Wu Tsai Neurosciences Institute
Showing 11-20 of 35 Results
Kay W. Chang, MD
Professor of Otolaryngology - Head & Neck Surgery (OHNS) and, by courtesy, of PediatricsOn Leave from 09/05/2023 To 10/06/2023
Current Research and Scholarly Interestshttp://med.stanford.edu/ohns/research/labs_chang.html
Steven D. Chang, MD
Robert C. and Jeannette Powell Neurosciences Professor and, by courtesy, of Otolaryngology - Head & Neck Surgery (OHNS) and of Neurology
Current Research and Scholarly InterestsClinical research includes studies in the treatment of cerebrovascular disorders, such as aneurysms and AVMs, as well as the use of radiosurgery to treat tumors and vascular malformations of the brain and spine.
Dr. Chang is C0-Director of the Cyberknife Radiosurgery Program.
Dr. Chang is also the head of the The Stanford Neuromolecular Innovation Program with the goal of developing new technologies to improve the diagnosis and treatment of patients affected by neurological conditions.
Assistant Professor (Research) of Radiology (Integrative Biomedical Imaging Informatics at Stanford) and, by courtesy, of Biomedical Data Science
Current Research and Scholarly InterestsDr. Chaudhari is interested in the application of artificial intelligence techniques to all aspects of medical imaging, including automated schedule and reading prioritization, image reconstruction, quantitative analysis, and prediction of patient outcomes. His interests range from developing novel data-efficient machine learning algorithms to clinical deployment and validation of patient outcomes. He is also exploring combining imaging with clinical, natural language, and time series data.
James K. Chen
Jauch Professor and Professor of Chemical and Systems Biology, of Developmental Biology and of Chemistry
Current Research and Scholarly InterestsOur laboratory combines chemistry and developmental biology to investigate the molecular events that regulate embryonic patterning, tissue regeneration, and tumorigenesis. We are currently using genetic and small-molecule approaches to study the molecular mechanisms of Hedgehog signaling, and we are developing chemical technologies to perturb and observe the genetic programs that underlie vertebrate development.
Professor of Neurosurgery and of Psychiatry and Behavioral Sciences
Current Research and Scholarly InterestsWhat distinguishes us humans from other animals is our ability to undergo complex behavior. The synapses are the structural connection between neurons that mediates the communication between neurons, which underlies our various cognitive function. My research program aims to understand the cellular and molecular mechanisms that underlie synapse function during behavior in the developing and mature brain, and how synapse function is altered during mental retardation.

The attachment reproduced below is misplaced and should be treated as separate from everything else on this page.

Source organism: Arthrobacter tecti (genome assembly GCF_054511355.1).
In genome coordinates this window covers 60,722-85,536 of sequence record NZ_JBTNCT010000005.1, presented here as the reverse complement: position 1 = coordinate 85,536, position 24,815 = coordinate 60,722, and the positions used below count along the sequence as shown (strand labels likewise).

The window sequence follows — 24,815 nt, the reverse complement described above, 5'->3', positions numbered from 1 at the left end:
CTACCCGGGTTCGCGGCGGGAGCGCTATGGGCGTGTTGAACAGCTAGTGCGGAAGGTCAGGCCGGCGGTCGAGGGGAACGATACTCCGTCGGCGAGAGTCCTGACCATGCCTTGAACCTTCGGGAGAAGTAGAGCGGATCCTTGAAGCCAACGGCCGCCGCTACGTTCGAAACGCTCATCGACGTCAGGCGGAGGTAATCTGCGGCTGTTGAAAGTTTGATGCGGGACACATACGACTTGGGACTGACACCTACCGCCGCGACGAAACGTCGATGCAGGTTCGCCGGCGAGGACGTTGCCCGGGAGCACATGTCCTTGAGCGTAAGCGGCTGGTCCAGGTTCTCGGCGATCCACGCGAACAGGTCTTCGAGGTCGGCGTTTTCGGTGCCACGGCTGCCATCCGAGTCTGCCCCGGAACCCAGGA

Associate Professor of Biology
Current Research and Scholarly InterestsOur goal is to understand how brain circuits mediate motivated behaviors and how maladaptive changes in these circuits cause mood disorders. To achieve this goal, we focus on studying the neural circuits for pain and addiction, as both trigger highly motivated behaviors, whereas, transitioning from acute to chronic pain or from recreational to compulsive drug use involves maladaptive changes of the underlying neuronal circuitry.
Alan G. Cheng, MD
Edward C. and Amy H. Sewall Professor in the School of Medicine, Professor of Otolaryngology - Head & Neck Surgery (OHNS) and, by courtesy, of Pediatrics
Current Research and Scholarly InterestsActive Wnt signaling maintains somatic stem cells in many organ systems. Using Wnt target genes as markers, we have characterized distinct cell populations with stem cell behavior in the inner ear, an organ thought to be terminally differentiated. Ongoing work focuses on delineating the developing significance of these putative stem/progenitor cells and their behavior after damage.
John R. Adler Professor, Professor of Neurosurgery and of Ophthalmology and, by courtesy, of Electrical Engineering
Current Research and Scholarly InterestsFunctional circuitry of the retina and design of retinal prostheses
Wallenberg-Bienenstock Professor and Professor of Bioengineering and of Microbiology and Immunology
Current Research and Scholarly InterestsMy research includes methodology improvements in single particle cryo-EM for atomic resolution structure determination of molecules and molecular machines, as well as in cryo-ET of cells and organelles towards subnanometer resolutions. We collaborate with many researchers around the country and outside the USA on understanding biological processes such as protein folding, virus assembly and disassembly, pathogen-host interactions, signal transduction, and transport across cytosol and membranes.